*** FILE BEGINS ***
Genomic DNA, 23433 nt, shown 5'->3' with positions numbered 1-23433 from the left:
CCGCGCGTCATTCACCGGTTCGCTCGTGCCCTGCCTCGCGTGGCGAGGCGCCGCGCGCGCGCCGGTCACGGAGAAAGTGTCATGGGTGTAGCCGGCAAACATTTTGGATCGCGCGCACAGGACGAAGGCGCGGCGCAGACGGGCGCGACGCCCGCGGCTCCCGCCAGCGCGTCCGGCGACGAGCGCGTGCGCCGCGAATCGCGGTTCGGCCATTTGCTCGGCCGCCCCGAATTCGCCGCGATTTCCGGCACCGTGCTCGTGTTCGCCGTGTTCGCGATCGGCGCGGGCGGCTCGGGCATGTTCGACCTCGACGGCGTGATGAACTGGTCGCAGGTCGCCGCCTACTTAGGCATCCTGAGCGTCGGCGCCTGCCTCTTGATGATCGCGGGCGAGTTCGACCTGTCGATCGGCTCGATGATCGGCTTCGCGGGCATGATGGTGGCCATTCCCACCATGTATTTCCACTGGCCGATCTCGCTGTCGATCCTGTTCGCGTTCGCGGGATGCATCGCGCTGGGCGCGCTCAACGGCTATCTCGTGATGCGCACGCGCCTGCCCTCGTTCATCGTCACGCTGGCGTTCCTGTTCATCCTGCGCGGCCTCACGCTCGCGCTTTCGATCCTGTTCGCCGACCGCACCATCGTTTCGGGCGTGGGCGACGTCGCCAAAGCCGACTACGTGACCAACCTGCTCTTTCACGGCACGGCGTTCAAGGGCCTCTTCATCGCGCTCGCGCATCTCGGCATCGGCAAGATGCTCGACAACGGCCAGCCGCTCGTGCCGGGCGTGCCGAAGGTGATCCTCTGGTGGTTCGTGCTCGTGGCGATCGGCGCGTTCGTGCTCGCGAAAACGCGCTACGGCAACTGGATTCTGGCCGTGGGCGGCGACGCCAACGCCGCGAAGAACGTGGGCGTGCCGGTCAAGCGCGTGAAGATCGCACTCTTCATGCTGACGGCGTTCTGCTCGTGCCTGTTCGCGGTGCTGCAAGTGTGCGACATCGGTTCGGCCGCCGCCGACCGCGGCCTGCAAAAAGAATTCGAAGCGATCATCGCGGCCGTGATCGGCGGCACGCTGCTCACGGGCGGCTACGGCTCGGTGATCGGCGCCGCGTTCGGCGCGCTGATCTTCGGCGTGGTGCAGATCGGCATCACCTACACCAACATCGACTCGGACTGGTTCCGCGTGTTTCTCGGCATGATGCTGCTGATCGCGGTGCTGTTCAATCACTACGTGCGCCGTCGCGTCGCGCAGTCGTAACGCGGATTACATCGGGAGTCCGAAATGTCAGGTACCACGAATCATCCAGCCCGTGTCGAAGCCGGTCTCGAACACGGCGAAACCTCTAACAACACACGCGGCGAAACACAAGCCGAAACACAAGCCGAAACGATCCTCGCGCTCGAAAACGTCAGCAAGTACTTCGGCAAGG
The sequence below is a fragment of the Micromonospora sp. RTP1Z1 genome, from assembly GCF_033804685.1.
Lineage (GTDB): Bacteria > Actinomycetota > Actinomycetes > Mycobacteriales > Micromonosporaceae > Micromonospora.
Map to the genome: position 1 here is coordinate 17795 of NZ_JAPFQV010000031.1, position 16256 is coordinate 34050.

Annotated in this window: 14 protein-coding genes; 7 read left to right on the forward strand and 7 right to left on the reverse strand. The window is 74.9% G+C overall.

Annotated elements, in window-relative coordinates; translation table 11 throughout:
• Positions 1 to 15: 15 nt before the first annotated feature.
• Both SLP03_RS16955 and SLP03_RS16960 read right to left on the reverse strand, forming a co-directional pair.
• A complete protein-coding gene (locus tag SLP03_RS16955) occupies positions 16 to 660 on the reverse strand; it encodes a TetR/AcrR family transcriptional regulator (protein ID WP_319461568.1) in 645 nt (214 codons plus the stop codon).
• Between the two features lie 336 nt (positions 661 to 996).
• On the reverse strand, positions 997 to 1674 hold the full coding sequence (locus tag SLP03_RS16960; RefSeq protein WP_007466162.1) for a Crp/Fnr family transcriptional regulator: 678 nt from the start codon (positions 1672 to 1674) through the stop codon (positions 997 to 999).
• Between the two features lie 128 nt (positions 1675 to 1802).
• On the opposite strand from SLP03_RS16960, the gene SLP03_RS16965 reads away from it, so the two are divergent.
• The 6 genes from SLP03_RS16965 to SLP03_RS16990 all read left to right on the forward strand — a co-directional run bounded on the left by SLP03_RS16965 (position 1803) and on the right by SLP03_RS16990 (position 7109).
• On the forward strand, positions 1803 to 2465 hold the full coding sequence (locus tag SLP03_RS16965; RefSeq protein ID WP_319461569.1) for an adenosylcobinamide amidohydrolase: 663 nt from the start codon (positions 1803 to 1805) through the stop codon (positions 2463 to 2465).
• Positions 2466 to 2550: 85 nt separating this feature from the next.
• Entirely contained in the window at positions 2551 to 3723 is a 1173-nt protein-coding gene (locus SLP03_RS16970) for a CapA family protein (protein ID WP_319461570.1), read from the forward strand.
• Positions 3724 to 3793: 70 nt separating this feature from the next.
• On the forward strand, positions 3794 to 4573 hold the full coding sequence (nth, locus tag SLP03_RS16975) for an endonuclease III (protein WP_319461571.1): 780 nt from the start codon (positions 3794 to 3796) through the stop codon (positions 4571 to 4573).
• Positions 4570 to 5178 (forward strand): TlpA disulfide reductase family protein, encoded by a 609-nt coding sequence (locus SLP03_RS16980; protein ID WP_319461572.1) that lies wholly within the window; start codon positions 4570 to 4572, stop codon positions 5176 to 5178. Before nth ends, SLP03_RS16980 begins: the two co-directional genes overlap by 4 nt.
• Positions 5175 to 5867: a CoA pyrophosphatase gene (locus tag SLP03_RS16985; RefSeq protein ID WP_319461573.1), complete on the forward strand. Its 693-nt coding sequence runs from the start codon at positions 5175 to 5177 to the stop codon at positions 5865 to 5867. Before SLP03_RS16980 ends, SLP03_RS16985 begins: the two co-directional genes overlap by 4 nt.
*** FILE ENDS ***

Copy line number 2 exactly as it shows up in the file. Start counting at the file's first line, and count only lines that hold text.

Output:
CCGCGCGTCATTCACCGGTTCGCTCGTGCCCTGCCTCGCGTGGCGAGGCGCCGCGCGCGCGCCGGTCACGGAGAAAGTGTCATGGGTGTAGCCGGCAAACATTTTGGATCGCGCGCACAGGACGAAGGCGCGGCGCAGACGGGCGCGACGCCCGCGGCTCCCGCCAGCGCGTCCGGCGACGAGCGCGTGCGCCGCGAATCGCGGTTCGGCCATTTGCTCGGCCGCCCCGAATTCGCCGCGATTTCCGGCACCGTGCTCGTGTTCGCCGTGTTCGCGATCGGCGCGGGCGGCTCGGGCATGTTCGACCTCGACGGCGTGATGAACTGGTCGCAGGTCGCCGCCTACTTAGGCATCCTGAGCGTCGGCGCCTGCCTCTTGATGATCGCGGGCGAGTTCGACCTGTCGATCGGCTCGATGATCGGCTTCGCGGGCATGATGGTGGCCATTCCCACCATGTATTTCCACTGGCCGATCTCGCTGTCGATCCTGTTCGCGTTCGCGGGATGCATCGCGCTGGGCGCGCTCAACGGCTATCTCGTGATGCGCACGCGCCTGCCCTCGTTCATCGTCACGCTGGCGTTCCTGTTCATCCTGCGCGGCCTCACGCTCGCGCTTTCGATCCTGTTCGCCGACCGCACCATCGTTTCGGGCGTGGGCGACGTCGCCAAAGCCGACTACGTGACCAACCTGCTCTTTCACGGCACGGCGTTCAAGGGCCTCTTCATCGCGCTCGCGCATCTCGGCATCGGCAAGATGCTCGACAACGGCCAGCCGCTCGTGCCGGGCGTGCCGAAGGTGATCCTCTGGTGGTTCGTGCTCGTGGCGATCGGCGCGTTCGTGCTCGCGAAAACGCGCTACGGCAACTGGATTCTGGCCGTGGGCGGCGACGCCAACGCCGCGAAGAACGTGGGCGTGCCGGTCAAGCGCGTGAAGATCGCACTCTTCATGCTGACGGCGTTCTGCTCGTGCCTGTTCGCGGTGCTGCAAGTGTGCGACATCGGTTCGGCCGCCGCCGACCGCGGCCTGCAAAAAGAATTCGAAGCGATCATCGCGGCCGTGATCGGCGGCACGCTGCTCACGGGCGGCTACGGCTCGGTGATCGGCGCCGCGTTCGGCGCGCTGATCTTCGGCGTGGTGCAGATCGGCATCACCTACACCAACATCGACTCGGACTGGTTCCGCGTGTTTCTCGGCATGATGCTGCTGATCGCGGTGCTGTTCAATCACTACGTGCGCCGTCGCGTCGCGCAGTCGTAACGCGGATTACATCGGGAGTCCGAAATGTCAGGTACCACGAATCATCCAGCCCGTGTCGAAGCCGGTCTCGAACACGGCGAAACCTCTAACAACACACGCGGCGAAACACAAGCCGAAACACAAGCCGAAACGATCCTCGCGCTCGAAAACGTCAGCAAGTACTTCGGCAAGG